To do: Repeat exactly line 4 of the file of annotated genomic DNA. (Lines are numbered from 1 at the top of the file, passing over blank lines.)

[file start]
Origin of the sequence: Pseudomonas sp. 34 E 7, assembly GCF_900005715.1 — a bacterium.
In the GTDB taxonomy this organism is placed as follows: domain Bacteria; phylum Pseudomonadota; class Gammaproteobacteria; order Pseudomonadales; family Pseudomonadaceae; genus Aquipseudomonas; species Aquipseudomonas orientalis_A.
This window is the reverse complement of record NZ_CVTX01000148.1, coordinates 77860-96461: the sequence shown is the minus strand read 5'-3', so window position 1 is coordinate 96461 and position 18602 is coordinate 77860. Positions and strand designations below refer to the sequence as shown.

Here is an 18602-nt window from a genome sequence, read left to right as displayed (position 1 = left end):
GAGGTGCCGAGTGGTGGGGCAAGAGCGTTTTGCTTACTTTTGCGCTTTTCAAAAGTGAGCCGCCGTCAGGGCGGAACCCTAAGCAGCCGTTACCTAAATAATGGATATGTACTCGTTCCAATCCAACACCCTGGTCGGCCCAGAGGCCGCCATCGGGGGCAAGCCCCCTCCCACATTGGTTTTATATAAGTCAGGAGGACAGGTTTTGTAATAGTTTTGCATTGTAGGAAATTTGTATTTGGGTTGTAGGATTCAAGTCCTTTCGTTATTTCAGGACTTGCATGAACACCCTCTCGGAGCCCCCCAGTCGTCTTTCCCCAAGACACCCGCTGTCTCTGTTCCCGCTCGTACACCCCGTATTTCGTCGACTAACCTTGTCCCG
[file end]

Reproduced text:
Here is an 18602-nt window from a genome sequence, read left to right as displayed (position 1 = left end):